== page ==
God preserve you from suffering even one day what has been endured by a certain soul, whose name I must not disclose!

In my opinion, you ought not lay so much stress on your little trials, your spiritual darkness and dryness. When we truly and sincerely love God, we regard as little that which we suffer for our divine Lover.

If you believe that you suffer much, it is an evidence that you have very little love for your Saviour.

The proof that we love is to suffer much for the Beloved, and to esteem all we suffer as nothing.

I exhort you to hide your treasure as well as you can. You understand of what treasure I speak; it is your precious sufferings.

The pearl is formed in the shell; but the shell, which has received the dew of heaven, closes itself and sinks to the bottom of the sea, where it engenders the precious pearl. Understand me well. The pearl of genuine virtue is engendered in the depths of the sea of suffering and humility. Thence we pass into the immense ocean of uncreated love and allow ourselves to be swallowed up in its waters.

Put in practice these precious words: suffer, be. silent. By doing so, you will become in a short time holy and perfect.

Souls who aspire to a sublime union with God by contemplation usually suffer interior purgations in one way or another.

God's ways are incomprehensible. He uses very sharp files, which penetrate the heart and remove the rust. His files are all spiritual.

There are some trials which are more bitter, so to say, than hell itself. These trials, being pure, devoid of all interior and exterior consolation, prepare the soul admirably for union with God. When God permits a soul to be in this state of purgation, it is a sign that she is making progress. She must, however, observe whether she has a secret esteem of her state - this would be pernicious - see whether her prayer leave her fully conscious of her own nothingness, and lead her to extol the divine mercy.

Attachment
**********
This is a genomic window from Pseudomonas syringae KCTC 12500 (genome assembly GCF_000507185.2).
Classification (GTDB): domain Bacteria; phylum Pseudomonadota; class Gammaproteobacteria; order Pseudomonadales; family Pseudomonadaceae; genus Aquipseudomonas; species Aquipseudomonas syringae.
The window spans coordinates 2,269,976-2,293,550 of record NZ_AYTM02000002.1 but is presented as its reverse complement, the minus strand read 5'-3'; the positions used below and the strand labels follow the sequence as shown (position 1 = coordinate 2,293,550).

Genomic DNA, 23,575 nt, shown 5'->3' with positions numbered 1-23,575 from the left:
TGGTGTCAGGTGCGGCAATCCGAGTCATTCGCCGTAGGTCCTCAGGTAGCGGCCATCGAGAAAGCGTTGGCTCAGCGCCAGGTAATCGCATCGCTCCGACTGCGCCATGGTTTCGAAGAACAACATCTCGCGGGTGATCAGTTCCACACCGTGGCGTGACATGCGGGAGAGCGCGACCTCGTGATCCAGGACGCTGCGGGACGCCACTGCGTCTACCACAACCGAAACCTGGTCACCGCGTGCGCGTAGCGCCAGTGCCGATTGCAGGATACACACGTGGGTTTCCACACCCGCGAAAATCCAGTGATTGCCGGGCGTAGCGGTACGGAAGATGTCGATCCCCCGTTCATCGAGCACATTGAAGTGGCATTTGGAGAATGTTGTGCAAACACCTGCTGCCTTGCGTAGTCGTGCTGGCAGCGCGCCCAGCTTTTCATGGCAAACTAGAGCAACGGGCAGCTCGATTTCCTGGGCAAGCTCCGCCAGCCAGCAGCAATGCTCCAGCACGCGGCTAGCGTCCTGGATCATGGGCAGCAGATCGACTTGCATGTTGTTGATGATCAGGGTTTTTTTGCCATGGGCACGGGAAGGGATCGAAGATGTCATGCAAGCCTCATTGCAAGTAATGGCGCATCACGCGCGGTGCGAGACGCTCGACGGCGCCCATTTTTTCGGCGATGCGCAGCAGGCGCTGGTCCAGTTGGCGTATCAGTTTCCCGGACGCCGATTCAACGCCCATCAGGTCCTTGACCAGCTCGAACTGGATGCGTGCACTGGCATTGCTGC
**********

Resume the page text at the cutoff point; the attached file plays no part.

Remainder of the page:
God sends such purgations to you, directors of consciences, that you may acquire the science of the saints and the art of directing souls. You will suffer also in another way. Love will be your executioner. Let it do its work; it knows how. In this martyrdom we have need of extraordinary grace and strength; but God will bestow it. Without this divine help it would be impossible to bear up.

This repugnance which you feel for riches is an excellent sign. God thus proves your fidelity, so that at each moment you may acquire new joys and new pearls for the embellishment of your crown.

Fancy a sculptor who sends for a piece of wood which he wishes to form into a fine statue. The wood-choppers carry to his shop a rough and shapeless log. The sculptor begins to smooth it down, using first the hatchet, then the saw, afterwards the plane, and finally the chisel. What does the wood do? Does it make any resistance? No, it allows itself to be worked upon until it becomes a beautiful statue.

Thus acts the Divine Artist. With a view of freeing the soul from her imperfections and, as it were, of polishing her, He permits the demons to torment her by temptations, and then He tries her by means of aridities and desolations. If she bears these trials with patience and longanimity, she perfects herself and becomes a very beautiful statue, worthy of a place in the art gallery of heaven.

- text taken from Flowers of the Passion, taken from the letters of Saint Paul of the Cross